I’ve enjoyed the intensely sweet, slightly stinky taste of ripened jackfruit for decades, as it’s a popular fruit (which sort of looks like a rough, armored watermelon with spikes) in Asian cuisine. If you’ve never had the sweet version of the fruit before, it tastes like a cross between a very ripe mango and a pineapple, but slightly stinkier. Some people compare its flavor to Juicy Fruit gum. And if you are familiar with durian, it’s like a much less pungent version of that fragrant fruit.
But recently, the unripened version of the fruit, green jackfruit (sometimes called young jackfruit), has been touted as a miracle food that might replace meat in some instances. Intrigued, I had to give it a try. So I popped into Trader Joes (one of my regular grocery stops) to buy a 20-ounce can of “green jackfruit in brine” for $2. When I opened the can, I was greeted by triangular pieces of fleshy fruit fiber that looked a bit like pineapple wedges.
When eaten as is, green jackfruit, which hasn’t had a chance to ripen at all, is pretty bland, has a pleasant texture, is somewhat fibrous, and a bit salty. If you’ve had bamboo shoots before, it’s a bit like that, but slightly more tough and without the signature bamboo flavor.
If that doesn’t sound too appealing, don’t worry. Most people don’t eat young jackfruit straight out of the can. The most popular preparation the food item is as a meat substitute used in place of shredded pork, for example in BBQ sandwiches. The particular recipe I tried called for seasoning the fruit with a teriyaki sauce, and some ginger and garlic.
How does green jackfruit taste (shredded)?
Because the green jackfruit doesn’t really have much of a taste, it serves mostly as a sponge for the flavors you add too it. After a few minutes in the pressure cooker, I was able to shred the cooked and seasoned jackfruit easily with a large spoon. I can say that the teriyaki preparation of green jackfruit I made tastes a lot like a meaty version of hearts of palm. Unlike shredded pork, it lacks the decadent fatty flavor of pork, but otherwise it’s reasonably close, and I wouldn’t be mad if someone served me this at a picnic. I was actually surprised at how decent it tasted. If you were to mix the flavored jackfruit with other vegetables as part of a dish, I think it would blend in quite nicely.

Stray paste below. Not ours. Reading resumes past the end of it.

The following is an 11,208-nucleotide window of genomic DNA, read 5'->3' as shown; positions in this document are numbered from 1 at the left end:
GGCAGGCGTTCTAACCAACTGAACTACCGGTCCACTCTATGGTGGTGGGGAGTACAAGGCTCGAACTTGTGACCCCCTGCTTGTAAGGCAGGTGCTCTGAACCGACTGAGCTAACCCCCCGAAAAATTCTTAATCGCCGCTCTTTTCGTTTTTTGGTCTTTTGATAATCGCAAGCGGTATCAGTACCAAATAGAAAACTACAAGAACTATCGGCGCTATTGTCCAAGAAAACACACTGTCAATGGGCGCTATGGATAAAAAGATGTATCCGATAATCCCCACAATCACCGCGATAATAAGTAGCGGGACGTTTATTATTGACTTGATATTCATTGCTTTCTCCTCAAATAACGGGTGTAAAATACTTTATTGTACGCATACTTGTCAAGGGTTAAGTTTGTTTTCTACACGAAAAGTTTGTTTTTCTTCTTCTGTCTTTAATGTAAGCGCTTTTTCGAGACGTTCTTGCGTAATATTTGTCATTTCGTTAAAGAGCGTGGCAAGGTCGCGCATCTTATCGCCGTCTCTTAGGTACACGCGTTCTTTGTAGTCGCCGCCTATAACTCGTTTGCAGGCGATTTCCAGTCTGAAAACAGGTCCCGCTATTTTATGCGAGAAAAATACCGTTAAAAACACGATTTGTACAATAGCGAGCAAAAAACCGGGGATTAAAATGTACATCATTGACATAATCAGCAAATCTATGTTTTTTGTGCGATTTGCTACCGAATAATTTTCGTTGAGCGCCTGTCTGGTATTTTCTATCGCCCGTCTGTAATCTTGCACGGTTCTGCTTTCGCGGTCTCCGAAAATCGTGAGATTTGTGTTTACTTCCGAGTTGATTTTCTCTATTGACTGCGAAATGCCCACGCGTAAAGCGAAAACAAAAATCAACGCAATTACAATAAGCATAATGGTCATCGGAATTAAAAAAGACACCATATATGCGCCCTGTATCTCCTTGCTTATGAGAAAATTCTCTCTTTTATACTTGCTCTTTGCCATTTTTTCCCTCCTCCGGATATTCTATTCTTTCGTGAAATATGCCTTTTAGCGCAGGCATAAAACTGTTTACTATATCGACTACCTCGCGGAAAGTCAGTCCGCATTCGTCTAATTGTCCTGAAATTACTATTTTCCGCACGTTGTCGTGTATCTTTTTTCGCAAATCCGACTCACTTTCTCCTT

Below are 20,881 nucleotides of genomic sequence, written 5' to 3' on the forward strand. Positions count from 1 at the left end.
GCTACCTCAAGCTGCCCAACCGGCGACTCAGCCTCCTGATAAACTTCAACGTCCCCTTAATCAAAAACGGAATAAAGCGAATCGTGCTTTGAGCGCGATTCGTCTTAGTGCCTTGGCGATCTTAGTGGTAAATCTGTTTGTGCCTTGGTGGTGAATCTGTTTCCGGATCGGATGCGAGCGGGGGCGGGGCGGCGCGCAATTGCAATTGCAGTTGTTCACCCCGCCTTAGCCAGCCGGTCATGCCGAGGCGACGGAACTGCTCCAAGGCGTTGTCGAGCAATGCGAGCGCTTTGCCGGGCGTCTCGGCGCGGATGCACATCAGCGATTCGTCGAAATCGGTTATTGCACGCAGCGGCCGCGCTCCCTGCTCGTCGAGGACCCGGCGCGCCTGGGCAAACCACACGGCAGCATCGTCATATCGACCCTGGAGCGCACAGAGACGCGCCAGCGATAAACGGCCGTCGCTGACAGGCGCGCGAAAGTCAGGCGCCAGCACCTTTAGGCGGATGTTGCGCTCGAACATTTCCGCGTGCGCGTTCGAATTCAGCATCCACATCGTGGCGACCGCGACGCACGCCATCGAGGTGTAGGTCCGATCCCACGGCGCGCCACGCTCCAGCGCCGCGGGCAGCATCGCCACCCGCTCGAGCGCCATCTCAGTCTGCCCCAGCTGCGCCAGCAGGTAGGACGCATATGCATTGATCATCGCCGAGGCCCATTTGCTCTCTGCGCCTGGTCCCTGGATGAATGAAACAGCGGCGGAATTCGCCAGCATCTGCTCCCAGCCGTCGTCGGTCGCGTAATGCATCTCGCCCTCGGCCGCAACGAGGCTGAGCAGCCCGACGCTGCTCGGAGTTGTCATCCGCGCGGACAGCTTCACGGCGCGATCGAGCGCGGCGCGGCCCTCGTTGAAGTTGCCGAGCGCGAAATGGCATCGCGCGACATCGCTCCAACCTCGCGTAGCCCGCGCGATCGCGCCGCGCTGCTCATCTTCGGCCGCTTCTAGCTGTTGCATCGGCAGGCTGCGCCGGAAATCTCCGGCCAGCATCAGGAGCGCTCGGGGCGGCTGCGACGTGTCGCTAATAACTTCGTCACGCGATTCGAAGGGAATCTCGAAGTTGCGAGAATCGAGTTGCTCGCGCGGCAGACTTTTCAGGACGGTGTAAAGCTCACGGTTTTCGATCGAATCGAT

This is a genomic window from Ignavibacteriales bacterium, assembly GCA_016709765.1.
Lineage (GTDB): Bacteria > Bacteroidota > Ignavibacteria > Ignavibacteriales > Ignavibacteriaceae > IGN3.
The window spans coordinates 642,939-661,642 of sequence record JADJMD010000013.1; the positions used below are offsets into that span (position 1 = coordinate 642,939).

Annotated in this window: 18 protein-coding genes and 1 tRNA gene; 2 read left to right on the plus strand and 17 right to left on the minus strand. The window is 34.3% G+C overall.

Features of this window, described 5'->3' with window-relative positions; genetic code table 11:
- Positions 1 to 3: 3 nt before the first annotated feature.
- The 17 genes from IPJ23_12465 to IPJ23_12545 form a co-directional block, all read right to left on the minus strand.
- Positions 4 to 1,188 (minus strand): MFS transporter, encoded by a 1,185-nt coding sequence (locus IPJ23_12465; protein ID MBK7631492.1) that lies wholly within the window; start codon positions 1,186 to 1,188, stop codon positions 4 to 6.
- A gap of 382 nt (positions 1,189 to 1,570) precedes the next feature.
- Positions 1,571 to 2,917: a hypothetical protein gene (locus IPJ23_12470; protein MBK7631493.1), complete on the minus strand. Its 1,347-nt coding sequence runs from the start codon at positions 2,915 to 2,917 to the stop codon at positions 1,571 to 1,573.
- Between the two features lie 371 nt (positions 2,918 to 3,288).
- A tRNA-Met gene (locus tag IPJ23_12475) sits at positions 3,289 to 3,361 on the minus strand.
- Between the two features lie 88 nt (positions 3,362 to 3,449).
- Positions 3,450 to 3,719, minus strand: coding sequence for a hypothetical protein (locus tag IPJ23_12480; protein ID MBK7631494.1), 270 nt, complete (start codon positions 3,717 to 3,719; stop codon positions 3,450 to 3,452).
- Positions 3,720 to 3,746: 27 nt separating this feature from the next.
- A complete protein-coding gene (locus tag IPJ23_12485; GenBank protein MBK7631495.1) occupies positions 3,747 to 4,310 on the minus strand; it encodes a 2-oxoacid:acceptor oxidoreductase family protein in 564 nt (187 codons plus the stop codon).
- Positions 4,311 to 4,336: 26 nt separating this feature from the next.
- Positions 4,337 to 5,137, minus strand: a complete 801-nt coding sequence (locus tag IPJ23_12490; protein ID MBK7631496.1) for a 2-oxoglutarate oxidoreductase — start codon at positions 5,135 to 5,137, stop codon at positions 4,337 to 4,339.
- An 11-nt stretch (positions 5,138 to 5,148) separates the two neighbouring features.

What’s the texture of green jackfruit?
The texture of green jackfruit is pleasant enough — it has a good chew to it. At times the fibrous parts of the jackfruit really did feel similar to tender BBQ pork in my mouth. Cooked green jackfruit is not quite as dense as shredded pork, but it’s still a decent approximation.
Final verdict on green jackfruit
While I’m not going to add jackfruit in brine to my regular meal rotation, it’s an entertaining curiosity that adventurous meat eaters should give a try. If I were a strict vegetarian or vegan, I would probably consider eating this regularly, as it’s a relatively natural meat replacement that’s tasty, inexpensive, minimally processed, nutritious, and easy to prepare.
Who knows if jackfruit will catch on as a long-lasting trend or slowly die out. But one thing is for sure in my mind. If you’re a foodie and have never tried green jackfruit, you should. If for no other reason, to learn more about food, and to see how surprisingly decent a meat alternative can taste. And the product is easily accessible if you live in a city with a Trader Joes, and it will only set you back a couple of bucks.